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Board Game: Mansions of Madness Review

I’ve been on a bit of a board game kick recently, ever since visiting Card Kingdom in Seattle this past June, and decided to purchase Mansions of Madness because:

Mansions of Madness box art1) HORROR!

2) The structure of one person playing the game/monster “keeper” (which seems comparable to the Dungeon Master role in D&D), while the other players take on the investigator role, was appealing.

3) The game can be played with as few as two people, which is nice for nights when getting a group together just isn’t going to happen.

Mansions of Madness is a game for two to five players, in which there is one keeper who controls the events and as many investigators as there are remaining players. Both the keeper and investigators have their own goals, but at its core the game is about exploring the various rooms of the game board. There are five different stories you can choose to play through, each with plot choices that are made by the keeper during setup.

mansions of madness investigatorPlaying Mansions of Madness for the first time – for me, someone who does not frequently play complex board games – was intimidating as hell. When all the pieces and cards were new and unfamiliar, it seemed like the game had about 1,000 different elements. Now that I’ve played through several full games, it’s clear that after the initial learning curve, the game is not all that complicated. The game components are as follows:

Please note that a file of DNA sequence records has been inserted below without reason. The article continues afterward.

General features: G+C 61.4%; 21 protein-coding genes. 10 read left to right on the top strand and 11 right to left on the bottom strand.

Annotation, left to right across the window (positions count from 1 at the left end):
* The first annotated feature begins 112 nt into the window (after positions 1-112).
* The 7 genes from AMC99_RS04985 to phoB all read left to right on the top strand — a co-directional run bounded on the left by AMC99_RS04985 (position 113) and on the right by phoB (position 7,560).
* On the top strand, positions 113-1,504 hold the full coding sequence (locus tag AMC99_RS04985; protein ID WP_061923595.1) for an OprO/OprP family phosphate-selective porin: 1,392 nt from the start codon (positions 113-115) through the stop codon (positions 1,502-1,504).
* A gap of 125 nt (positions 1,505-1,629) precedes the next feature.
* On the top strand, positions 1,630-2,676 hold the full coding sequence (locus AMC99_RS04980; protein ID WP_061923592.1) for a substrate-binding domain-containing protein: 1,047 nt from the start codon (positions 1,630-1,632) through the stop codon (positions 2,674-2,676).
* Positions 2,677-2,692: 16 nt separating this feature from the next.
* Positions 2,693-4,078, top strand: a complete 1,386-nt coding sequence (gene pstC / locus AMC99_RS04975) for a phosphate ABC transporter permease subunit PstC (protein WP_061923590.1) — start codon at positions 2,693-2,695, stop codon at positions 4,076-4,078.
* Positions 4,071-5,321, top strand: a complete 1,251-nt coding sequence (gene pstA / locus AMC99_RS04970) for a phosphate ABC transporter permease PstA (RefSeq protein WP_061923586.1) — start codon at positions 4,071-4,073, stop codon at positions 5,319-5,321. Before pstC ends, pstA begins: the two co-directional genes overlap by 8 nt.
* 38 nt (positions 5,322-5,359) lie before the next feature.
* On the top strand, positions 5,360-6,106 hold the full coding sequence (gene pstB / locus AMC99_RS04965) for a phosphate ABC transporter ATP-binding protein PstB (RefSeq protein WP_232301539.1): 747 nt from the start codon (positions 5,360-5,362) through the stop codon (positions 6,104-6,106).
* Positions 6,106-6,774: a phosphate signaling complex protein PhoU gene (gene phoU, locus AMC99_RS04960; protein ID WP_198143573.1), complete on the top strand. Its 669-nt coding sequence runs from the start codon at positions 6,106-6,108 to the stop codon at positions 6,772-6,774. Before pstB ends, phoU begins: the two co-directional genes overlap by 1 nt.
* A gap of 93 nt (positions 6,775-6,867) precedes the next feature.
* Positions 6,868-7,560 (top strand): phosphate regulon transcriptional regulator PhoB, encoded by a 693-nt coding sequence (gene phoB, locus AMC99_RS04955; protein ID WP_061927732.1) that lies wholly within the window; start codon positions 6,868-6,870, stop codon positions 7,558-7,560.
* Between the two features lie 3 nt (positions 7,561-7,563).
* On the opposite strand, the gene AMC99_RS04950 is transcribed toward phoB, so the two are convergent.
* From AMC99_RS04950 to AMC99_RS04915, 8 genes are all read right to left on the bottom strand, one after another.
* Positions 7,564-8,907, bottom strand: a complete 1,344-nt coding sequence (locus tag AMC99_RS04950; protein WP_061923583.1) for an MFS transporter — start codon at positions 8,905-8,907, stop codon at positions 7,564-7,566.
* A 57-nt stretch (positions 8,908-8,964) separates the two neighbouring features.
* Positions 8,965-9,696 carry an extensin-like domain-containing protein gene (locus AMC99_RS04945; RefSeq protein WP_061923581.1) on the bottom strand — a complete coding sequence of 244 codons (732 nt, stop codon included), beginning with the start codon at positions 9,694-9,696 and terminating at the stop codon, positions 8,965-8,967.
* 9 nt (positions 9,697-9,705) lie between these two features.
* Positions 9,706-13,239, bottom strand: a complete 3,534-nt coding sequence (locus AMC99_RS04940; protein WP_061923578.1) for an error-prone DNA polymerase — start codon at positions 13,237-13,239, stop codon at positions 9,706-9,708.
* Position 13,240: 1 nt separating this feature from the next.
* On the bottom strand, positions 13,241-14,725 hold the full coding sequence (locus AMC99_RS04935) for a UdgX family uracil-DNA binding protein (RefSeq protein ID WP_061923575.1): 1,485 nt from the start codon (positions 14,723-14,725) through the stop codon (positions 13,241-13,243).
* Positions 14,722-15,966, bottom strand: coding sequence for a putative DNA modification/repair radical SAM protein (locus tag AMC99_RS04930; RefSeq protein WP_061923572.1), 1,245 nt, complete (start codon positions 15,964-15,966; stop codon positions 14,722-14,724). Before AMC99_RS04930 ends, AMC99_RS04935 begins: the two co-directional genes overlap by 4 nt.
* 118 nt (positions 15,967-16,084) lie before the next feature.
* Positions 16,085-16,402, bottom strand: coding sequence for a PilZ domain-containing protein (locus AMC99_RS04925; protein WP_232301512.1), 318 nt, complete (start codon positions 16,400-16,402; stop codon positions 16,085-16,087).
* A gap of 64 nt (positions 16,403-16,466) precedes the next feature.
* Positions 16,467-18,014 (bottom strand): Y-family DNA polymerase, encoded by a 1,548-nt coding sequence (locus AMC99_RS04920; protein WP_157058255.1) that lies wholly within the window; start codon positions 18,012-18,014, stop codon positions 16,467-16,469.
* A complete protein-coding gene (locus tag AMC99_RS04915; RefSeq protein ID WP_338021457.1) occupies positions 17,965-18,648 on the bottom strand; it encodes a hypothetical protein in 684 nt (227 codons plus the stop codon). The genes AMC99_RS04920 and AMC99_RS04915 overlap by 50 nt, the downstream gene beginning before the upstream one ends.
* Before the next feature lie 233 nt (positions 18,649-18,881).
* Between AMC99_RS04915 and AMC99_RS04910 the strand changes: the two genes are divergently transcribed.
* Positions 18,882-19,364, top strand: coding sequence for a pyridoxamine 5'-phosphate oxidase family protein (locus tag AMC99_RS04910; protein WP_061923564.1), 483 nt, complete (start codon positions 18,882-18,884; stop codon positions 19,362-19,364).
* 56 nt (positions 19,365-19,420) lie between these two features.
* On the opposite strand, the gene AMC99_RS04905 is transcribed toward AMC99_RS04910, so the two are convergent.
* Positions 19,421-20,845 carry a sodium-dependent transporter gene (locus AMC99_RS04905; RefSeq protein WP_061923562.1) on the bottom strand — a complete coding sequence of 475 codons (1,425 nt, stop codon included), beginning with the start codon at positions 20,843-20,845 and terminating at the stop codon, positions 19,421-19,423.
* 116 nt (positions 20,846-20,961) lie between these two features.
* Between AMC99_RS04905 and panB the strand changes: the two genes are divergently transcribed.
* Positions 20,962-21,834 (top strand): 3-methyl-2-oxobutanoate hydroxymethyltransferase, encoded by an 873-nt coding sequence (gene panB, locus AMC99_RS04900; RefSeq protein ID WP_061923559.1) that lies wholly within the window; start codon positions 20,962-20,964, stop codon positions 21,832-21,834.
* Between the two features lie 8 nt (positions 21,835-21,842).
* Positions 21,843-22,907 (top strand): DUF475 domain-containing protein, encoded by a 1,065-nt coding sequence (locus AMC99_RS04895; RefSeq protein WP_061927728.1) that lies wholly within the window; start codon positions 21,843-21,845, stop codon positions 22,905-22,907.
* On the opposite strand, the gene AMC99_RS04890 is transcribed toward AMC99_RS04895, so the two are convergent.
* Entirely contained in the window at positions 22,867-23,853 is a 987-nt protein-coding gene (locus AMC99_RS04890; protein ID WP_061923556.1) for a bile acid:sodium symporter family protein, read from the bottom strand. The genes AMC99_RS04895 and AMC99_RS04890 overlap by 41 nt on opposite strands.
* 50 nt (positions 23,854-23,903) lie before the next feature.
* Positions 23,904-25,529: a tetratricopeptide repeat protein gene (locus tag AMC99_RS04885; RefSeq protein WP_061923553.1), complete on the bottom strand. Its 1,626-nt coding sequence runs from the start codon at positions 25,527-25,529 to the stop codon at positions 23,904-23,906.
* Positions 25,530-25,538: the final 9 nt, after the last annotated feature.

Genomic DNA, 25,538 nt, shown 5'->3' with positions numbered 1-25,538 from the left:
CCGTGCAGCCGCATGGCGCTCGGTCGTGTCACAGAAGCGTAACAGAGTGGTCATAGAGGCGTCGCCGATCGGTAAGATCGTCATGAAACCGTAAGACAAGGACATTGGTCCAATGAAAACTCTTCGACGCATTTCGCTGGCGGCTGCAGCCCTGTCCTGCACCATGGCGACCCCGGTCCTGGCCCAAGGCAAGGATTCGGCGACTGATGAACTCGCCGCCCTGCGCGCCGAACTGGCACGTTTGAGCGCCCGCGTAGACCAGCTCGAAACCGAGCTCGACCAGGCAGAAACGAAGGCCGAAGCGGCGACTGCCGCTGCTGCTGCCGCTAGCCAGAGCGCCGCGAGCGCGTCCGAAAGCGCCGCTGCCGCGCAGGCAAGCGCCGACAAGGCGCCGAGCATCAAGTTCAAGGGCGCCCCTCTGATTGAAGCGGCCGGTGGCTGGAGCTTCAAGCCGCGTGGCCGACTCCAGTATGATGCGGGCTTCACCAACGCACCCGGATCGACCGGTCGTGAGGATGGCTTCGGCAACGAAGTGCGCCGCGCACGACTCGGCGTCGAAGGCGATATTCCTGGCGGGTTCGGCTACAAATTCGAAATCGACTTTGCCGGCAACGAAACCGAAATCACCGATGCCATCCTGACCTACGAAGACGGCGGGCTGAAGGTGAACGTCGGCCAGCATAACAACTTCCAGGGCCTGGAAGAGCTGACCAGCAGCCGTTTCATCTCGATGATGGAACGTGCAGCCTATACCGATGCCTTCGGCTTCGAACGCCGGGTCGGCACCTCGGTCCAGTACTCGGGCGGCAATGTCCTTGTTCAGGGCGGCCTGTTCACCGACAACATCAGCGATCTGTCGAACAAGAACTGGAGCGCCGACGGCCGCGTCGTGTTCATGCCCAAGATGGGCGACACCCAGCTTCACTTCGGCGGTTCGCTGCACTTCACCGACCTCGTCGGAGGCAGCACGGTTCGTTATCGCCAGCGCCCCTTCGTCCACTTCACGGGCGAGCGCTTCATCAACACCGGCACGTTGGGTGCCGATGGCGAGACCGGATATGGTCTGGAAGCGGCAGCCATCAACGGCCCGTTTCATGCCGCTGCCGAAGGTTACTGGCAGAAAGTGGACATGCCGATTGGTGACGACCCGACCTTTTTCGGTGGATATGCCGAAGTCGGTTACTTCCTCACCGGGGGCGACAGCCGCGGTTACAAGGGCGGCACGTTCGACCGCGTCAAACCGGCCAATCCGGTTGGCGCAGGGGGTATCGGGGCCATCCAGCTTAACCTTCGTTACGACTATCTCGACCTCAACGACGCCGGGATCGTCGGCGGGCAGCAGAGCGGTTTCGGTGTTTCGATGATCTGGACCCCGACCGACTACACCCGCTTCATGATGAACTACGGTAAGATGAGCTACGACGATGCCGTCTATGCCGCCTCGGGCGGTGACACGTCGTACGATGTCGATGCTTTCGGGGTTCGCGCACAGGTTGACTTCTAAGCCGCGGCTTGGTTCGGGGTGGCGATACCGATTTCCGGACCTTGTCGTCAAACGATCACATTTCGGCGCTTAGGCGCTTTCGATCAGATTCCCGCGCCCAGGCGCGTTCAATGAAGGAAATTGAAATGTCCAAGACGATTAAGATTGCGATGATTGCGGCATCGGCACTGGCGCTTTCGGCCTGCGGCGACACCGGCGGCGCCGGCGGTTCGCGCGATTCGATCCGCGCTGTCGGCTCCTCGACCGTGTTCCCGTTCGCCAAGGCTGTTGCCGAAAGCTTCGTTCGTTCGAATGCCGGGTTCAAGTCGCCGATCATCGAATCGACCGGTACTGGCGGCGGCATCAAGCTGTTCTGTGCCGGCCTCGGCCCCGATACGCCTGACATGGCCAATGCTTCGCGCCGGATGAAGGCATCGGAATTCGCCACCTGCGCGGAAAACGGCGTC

• Monster figures and their stat cards
  • Investigator figures and their character cards, trait cards, item cards and skill points
  • 15 map tiles, which are arranged differently for each story. For example, sometimes they fit together to form a school, for another they may form a house. Not all tiles are used for every storyline.
  • Counters and tokens that are simply used to keep track of effects or actions: threat, horror, damage, time, samples and story choice markers
  • Puzzle pieces
  • One objective card per game
  • Five event cards per game (in conjunction with the time tokens, the event cards track your progression through the story’s major events)
  • Spell cards, which may be acquired during the game by exploring rooms, events, etc.
  • Feature markers: fire, darkness, blockade, ladder, vent and altar
  • Keeper action cards: the keeper gets five of these per game as assigned for the particular story. The keeper can use any number of these actions per turn if they have the threat to pay for it.
  • Mythos and trauma cards, which the keeper can play. These usually cause the inspector to take horror or damage of some sort.
  • Combat cards, one deck per monster type: humanoid, beast and Eldritch

In writing out all the pieces it still sounds like a lot, but I promise, it’s not that complicated.